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Climate Change

Climate change threatens the survival of the world’s poorest and most vulnerable people

Rising temperatures, changing rainfall patterns and debilitating droughts damage the livelihoods of billions of people across the developing world.

The increasing impact of climate change hinders the growth of economies – impeding agriculture, ability to sustain growing cities, and infrastructure. A development approach to climate change begins with a focus on stimulating economies and transforming livelihoods.

That means adapting agriculture to changes in climate. And creating markets for renewable energy sources. Water infrastructure must be built to withstand climate impact.

Areas of expertise

  • Climate Resilient Infrastructure
  • Energy Access
  • Sustainable Land Use
  • Climate Finance

A development approach to climate change begins with a focus on stimulating economies and transforming livelihoods

Our Climate Change team

Climate change programmes are often large and complex, bringing together regional bodies and national governments to develop inclusive climate resilient economic policies. There must be strong institutional capacity to plan, manage and invest in measures to reduce climate-related risks. Finance must be leveraged to support these activities, and private companies can identify long-term commercially viable solutions.

Our Climate Change team works on policy and practice and aims to implement complex and innovative programmes that simultaneously grow economies, transform livelihoods and respond to climate change.

Areas of expertise

Climate Resilient Infrastructure

Infrastructure is vulnerable to the impacts of climate change. Climate-resilient infrastructure can strengthen economic growth and safeguard developing countries from the effects of climate change.

Over 20 years, we have developed an approach to climate-resilient infrastructure that is tailored to local conditions and context, and is adaptable. We have worked to future-proof some of Africa’s largest and most dynamic cities, and developed sustainable, very small water infrastructure to build climate resilience for the rural poor in the Southern Africa Development Community.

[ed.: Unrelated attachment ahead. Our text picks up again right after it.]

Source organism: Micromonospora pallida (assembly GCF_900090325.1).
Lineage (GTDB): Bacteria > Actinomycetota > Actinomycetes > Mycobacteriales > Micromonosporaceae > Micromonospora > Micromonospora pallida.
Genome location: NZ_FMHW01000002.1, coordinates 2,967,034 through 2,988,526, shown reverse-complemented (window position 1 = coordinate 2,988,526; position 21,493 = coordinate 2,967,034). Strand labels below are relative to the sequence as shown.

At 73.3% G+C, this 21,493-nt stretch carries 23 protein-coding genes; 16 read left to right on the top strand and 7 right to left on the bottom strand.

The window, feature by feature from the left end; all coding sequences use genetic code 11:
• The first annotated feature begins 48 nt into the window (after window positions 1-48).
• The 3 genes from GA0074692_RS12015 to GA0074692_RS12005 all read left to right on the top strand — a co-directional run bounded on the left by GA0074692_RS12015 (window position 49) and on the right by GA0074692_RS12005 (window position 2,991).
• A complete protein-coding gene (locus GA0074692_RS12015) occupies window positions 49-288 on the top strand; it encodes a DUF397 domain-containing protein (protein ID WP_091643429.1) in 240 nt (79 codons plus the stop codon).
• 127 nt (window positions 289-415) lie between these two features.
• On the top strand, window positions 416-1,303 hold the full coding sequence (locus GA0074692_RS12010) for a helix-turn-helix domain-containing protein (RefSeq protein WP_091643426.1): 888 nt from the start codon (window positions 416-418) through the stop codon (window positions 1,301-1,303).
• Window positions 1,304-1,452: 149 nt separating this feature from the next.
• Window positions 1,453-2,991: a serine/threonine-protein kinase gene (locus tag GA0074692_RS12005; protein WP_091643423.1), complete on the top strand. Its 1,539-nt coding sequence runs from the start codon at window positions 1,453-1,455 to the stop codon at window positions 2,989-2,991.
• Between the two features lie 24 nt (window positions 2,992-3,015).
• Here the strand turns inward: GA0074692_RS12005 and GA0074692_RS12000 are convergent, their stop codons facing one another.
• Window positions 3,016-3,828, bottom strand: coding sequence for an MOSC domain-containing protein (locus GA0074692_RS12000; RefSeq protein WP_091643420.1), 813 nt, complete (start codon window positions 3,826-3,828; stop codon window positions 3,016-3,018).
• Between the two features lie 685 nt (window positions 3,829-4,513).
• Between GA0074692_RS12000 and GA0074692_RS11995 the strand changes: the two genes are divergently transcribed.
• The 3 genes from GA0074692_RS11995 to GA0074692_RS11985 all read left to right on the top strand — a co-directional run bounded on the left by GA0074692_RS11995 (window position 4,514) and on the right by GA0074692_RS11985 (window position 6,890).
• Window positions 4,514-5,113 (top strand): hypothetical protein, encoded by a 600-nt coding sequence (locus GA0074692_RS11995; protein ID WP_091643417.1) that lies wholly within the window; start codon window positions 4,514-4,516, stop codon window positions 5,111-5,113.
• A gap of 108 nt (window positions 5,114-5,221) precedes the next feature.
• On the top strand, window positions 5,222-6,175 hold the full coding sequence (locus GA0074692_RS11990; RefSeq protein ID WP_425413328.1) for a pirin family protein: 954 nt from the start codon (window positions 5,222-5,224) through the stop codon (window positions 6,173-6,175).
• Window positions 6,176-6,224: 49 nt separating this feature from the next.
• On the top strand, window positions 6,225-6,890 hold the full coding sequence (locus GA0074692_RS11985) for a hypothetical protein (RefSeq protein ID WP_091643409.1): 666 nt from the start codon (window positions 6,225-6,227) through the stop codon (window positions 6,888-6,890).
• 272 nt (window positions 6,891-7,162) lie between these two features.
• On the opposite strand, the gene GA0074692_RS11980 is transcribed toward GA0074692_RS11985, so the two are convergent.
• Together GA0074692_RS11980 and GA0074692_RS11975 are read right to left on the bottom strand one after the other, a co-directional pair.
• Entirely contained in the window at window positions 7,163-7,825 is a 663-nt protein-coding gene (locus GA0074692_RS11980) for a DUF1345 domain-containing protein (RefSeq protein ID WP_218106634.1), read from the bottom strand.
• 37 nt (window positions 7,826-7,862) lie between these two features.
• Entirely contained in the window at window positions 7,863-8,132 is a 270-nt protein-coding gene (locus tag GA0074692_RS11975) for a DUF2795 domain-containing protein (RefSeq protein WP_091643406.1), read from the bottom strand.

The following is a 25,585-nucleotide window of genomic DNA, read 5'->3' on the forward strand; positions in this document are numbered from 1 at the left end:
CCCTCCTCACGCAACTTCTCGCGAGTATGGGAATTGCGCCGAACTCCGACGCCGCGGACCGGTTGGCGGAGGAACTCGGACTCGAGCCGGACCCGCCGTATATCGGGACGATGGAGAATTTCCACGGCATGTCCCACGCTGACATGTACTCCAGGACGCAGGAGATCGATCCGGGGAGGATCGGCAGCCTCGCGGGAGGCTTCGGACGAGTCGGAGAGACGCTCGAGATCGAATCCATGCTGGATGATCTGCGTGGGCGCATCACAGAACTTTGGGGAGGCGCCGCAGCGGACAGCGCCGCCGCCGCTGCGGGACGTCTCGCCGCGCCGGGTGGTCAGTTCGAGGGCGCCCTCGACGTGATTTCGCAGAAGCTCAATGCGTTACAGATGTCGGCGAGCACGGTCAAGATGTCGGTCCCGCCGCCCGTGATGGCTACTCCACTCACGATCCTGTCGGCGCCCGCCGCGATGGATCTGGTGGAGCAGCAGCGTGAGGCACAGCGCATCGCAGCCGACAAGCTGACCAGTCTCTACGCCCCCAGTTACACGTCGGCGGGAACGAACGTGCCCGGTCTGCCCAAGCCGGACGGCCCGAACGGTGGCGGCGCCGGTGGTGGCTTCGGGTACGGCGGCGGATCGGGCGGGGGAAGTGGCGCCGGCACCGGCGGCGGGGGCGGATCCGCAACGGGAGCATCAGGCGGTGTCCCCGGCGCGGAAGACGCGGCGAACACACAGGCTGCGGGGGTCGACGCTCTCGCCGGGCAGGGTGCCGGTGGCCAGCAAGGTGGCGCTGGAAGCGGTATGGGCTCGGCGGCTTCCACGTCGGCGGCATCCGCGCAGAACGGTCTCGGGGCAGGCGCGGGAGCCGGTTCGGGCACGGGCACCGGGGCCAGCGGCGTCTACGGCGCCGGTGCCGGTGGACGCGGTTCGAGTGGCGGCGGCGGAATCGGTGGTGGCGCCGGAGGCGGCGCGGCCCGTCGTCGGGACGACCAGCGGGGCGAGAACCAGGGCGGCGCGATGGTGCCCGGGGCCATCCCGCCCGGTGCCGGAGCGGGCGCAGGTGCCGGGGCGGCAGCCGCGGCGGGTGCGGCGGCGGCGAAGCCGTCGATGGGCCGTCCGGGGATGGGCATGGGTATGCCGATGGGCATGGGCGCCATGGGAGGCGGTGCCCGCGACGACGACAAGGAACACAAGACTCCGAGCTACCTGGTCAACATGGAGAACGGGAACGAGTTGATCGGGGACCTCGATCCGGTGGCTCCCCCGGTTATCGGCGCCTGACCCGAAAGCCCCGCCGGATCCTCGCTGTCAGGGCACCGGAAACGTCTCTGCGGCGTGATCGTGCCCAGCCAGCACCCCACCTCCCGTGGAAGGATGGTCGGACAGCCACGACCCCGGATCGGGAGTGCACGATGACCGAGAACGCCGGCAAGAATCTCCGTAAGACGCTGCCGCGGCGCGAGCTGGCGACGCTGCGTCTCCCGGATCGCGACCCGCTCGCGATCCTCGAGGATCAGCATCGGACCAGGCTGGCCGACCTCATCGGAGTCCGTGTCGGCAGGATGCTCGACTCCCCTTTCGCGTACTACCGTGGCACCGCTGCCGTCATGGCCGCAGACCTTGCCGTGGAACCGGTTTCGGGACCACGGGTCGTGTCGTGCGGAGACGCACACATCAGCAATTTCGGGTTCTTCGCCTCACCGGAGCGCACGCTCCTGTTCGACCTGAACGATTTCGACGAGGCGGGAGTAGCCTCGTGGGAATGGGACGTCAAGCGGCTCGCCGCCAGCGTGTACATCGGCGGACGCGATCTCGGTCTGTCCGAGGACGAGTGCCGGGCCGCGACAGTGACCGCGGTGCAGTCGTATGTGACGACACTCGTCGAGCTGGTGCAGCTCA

A wide range of players must be involved in the design and implementation of climate resilient infrastructure – government ministries, municipal authorities, intergovernmental organisations, businesses and, most importantly, users. It is important to build effective coalitions and transboundary cooperation in order to foster regional integration and sustainable management of shared resources.

We develop and implement strategies that support governments, public and private institutions, and local communities to plan, invest in, and deliver infrastructure that accounts for climate change. We work on infrastructure development and implementation, policy advice, institutional reform and strengthening, and innovative infrastructure financing mechanisms.

Energy Access

Energy is fundamental to social and economic development. Energy lights up cities, powers clean drinking water supplies, runs healthcare services, fuels transport services and makes telecommunications possible. Yet billions of people lack access to the most basic energy services. Globally, 1.2 billion people have no access to electricity. More than 2.7 billion people rely on the traditional use of biomass for cooking. This causes harmful indoor air pollution and is one of the major sources of greenhouse gas emissions across developing countries.